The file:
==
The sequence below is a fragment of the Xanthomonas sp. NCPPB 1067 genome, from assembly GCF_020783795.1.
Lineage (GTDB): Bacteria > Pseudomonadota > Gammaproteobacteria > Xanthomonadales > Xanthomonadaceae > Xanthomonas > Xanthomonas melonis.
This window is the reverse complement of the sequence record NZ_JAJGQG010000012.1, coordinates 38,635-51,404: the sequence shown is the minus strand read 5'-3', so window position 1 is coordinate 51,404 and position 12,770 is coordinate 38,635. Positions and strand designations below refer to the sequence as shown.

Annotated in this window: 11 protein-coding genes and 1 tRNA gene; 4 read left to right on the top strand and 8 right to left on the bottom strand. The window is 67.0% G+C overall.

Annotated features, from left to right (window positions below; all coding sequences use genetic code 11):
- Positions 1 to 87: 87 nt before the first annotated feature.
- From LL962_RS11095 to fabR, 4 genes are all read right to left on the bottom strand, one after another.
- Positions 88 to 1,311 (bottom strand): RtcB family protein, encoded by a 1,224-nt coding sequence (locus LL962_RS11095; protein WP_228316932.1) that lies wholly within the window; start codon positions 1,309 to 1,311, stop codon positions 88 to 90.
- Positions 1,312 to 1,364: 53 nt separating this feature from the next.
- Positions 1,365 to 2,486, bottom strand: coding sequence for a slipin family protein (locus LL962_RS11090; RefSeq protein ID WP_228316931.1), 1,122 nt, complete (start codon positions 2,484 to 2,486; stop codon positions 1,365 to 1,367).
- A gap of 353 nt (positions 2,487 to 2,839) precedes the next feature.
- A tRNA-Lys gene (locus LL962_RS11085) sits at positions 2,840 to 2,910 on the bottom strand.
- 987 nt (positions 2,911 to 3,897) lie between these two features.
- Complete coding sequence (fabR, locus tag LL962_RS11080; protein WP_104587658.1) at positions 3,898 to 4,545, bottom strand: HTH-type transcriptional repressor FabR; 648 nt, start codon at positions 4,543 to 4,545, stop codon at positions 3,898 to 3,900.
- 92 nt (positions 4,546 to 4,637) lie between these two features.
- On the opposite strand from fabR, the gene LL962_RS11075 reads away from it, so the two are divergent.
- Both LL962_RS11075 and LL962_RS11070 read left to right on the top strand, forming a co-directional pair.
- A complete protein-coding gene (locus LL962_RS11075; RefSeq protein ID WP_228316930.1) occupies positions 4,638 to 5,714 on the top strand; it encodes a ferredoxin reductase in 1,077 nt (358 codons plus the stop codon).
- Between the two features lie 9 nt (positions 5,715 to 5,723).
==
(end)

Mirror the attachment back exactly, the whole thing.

The sequence below is a fragment of the Xanthomonas sp. NCPPB 1067 genome, from assembly GCF_020783795.1.
Lineage (GTDB): Bacteria > Pseudomonadota > Gammaproteobacteria > Xanthomonadales > Xanthomonadaceae > Xanthomonas > Xanthomonas melonis.
This window is the reverse complement of the sequence record NZ_JAJGQG010000012.1, coordinates 38,635-51,404: the sequence shown is the minus strand read 5'-3', so window position 1 is coordinate 51,404 and position 12,770 is coordinate 38,635. Positions and strand designations below refer to the sequence as shown.

Annotated in this window: 11 protein-coding genes and 1 tRNA gene; 4 read left to right on the top strand and 8 right to left on the bottom strand. The window is 67.0% G+C overall.

Annotated features, from left to right (window positions below; all coding sequences use genetic code 11):
- Positions 1 to 87: 87 nt before the first annotated feature.
- From LL962_RS11095 to fabR, 4 genes are all read right to left on the bottom strand, one after another.
- Positions 88 to 1,311 (bottom strand): RtcB family protein, encoded by a 1,224-nt coding sequence (locus LL962_RS11095; protein WP_228316932.1) that lies wholly within the window; start codon positions 1,309 to 1,311, stop codon positions 88 to 90.
- Positions 1,312 to 1,364: 53 nt separating this feature from the next.
- Positions 1,365 to 2,486, bottom strand: coding sequence for a slipin family protein (locus LL962_RS11090; RefSeq protein ID WP_228316931.1), 1,122 nt, complete (start codon positions 2,484 to 2,486; stop codon positions 1,365 to 1,367).
- A gap of 353 nt (positions 2,487 to 2,839) precedes the next feature.
- A tRNA-Lys gene (locus LL962_RS11085) sits at positions 2,840 to 2,910 on the bottom strand.
- 987 nt (positions 2,911 to 3,897) lie between these two features.
- Complete coding sequence (fabR, locus tag LL962_RS11080; protein WP_104587658.1) at positions 3,898 to 4,545, bottom strand: HTH-type transcriptional repressor FabR; 648 nt, start codon at positions 4,543 to 4,545, stop codon at positions 3,898 to 3,900.
- 92 nt (positions 4,546 to 4,637) lie between these two features.
- On the opposite strand from fabR, the gene LL962_RS11075 reads away from it, so the two are divergent.
- Both LL962_RS11075 and LL962_RS11070 read left to right on the top strand, forming a co-directional pair.
- A complete protein-coding gene (locus LL962_RS11075; RefSeq protein ID WP_228316930.1) occupies positions 4,638 to 5,714 on the top strand; it encodes a ferredoxin reductase in 1,077 nt (358 codons plus the stop codon).
- Between the two features lie 9 nt (positions 5,715 to 5,723).